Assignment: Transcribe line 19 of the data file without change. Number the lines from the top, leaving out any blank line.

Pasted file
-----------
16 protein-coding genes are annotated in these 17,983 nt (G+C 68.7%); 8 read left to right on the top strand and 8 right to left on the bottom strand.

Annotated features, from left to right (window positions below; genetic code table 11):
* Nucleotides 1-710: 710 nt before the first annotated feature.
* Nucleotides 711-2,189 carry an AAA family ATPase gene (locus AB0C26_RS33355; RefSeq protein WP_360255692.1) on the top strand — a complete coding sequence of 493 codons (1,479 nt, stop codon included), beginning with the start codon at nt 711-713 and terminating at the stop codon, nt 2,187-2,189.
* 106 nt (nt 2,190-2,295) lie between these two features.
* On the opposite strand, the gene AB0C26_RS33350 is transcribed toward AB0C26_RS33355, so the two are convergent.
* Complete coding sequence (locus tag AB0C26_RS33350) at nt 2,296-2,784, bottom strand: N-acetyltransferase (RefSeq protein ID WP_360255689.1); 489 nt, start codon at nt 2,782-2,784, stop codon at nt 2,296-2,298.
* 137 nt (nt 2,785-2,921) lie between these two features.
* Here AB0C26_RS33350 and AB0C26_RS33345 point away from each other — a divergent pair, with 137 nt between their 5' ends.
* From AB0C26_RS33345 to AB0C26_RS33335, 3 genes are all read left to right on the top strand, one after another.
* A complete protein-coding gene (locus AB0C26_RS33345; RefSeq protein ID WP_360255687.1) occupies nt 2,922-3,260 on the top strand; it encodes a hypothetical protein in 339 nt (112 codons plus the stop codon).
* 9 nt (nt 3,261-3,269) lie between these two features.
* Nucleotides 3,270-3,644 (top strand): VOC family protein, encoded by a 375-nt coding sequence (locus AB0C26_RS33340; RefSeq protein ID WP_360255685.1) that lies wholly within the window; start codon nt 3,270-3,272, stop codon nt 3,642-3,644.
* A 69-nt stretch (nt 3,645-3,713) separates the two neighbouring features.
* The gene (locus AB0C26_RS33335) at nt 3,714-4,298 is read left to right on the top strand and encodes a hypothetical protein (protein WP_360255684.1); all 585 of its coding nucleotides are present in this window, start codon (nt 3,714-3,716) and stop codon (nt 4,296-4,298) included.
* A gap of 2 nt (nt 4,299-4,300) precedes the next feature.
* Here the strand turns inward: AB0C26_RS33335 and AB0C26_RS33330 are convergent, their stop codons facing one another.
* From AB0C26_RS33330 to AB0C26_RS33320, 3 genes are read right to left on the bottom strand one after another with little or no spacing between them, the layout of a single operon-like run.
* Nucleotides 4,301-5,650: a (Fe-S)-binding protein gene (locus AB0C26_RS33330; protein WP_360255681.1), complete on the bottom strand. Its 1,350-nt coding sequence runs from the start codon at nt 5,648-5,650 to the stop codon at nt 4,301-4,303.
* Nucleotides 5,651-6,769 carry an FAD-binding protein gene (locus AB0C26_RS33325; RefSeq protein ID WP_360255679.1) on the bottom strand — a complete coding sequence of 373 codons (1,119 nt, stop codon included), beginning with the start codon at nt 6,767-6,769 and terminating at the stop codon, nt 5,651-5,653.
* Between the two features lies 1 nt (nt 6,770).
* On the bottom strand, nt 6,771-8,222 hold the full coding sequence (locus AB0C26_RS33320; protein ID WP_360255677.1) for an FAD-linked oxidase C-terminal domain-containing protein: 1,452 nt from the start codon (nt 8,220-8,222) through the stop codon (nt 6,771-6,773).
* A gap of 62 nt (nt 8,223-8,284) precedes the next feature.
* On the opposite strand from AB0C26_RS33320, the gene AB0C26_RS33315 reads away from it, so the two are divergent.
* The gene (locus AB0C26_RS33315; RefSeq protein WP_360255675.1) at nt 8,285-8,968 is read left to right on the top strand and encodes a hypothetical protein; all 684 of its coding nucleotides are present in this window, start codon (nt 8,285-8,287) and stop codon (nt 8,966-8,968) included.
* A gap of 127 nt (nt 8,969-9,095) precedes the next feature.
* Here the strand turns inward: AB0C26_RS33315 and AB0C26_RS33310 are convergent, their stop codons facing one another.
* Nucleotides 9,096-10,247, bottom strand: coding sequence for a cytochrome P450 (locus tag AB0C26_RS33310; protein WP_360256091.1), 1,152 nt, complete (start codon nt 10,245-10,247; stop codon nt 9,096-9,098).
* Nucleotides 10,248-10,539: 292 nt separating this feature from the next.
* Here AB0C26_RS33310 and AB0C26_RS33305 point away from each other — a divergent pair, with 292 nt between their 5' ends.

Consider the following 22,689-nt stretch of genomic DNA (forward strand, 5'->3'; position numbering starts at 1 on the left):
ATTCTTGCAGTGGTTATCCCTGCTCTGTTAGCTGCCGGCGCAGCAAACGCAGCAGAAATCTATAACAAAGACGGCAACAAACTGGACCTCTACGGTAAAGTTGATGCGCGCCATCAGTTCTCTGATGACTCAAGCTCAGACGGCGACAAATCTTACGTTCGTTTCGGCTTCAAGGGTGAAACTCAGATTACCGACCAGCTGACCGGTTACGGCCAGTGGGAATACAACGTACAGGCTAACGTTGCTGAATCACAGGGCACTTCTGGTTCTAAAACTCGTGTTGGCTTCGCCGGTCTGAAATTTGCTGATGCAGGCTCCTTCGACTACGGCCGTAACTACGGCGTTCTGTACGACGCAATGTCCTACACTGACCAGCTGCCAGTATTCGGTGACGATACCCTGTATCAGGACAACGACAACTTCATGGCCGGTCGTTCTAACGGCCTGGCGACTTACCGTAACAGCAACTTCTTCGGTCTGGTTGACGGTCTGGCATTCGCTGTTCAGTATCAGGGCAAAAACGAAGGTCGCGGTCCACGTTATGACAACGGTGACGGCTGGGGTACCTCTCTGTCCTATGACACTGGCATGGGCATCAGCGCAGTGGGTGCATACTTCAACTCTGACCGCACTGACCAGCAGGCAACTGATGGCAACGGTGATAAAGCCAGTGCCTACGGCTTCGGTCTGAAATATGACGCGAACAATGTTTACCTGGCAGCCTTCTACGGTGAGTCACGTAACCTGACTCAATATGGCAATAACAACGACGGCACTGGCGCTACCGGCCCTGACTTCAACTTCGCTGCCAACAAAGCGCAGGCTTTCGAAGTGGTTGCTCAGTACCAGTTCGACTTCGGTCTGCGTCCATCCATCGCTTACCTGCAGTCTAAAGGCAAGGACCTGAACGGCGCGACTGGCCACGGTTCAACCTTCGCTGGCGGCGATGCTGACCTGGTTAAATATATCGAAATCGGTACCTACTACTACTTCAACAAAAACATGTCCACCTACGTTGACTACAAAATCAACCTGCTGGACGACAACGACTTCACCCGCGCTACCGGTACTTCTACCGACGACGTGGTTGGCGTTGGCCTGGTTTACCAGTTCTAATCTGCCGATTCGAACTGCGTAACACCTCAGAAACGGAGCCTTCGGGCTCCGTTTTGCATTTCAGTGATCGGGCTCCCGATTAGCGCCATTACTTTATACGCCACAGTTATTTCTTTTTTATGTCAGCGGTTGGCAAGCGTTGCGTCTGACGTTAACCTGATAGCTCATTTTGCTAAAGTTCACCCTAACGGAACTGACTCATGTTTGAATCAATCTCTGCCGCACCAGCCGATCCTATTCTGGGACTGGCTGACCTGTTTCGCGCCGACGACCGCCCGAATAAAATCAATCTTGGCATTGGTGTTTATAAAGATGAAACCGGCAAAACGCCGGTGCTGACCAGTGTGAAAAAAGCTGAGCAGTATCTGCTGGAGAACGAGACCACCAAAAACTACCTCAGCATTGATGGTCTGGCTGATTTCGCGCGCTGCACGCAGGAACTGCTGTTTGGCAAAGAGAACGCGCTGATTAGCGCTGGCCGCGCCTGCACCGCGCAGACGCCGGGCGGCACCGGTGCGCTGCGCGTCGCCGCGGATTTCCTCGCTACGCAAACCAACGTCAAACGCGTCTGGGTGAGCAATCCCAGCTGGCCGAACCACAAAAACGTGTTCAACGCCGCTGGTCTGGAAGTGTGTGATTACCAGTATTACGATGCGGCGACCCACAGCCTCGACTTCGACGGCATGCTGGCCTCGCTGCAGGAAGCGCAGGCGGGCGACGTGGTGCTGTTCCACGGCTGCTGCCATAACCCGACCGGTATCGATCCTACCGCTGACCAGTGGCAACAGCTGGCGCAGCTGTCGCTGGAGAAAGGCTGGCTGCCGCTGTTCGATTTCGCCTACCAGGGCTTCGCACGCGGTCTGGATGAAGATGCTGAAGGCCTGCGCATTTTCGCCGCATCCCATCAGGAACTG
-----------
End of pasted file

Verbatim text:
* Nucleotides 4,301-5,650: a (Fe-S)-binding protein gene (locus AB0C26_RS33330; protein WP_360255681.1), complete on the bottom strand. Its 1,350-nt coding sequence runs from the start codon at nt 5,648-5,650 to the stop codon at nt 4,301-4,303.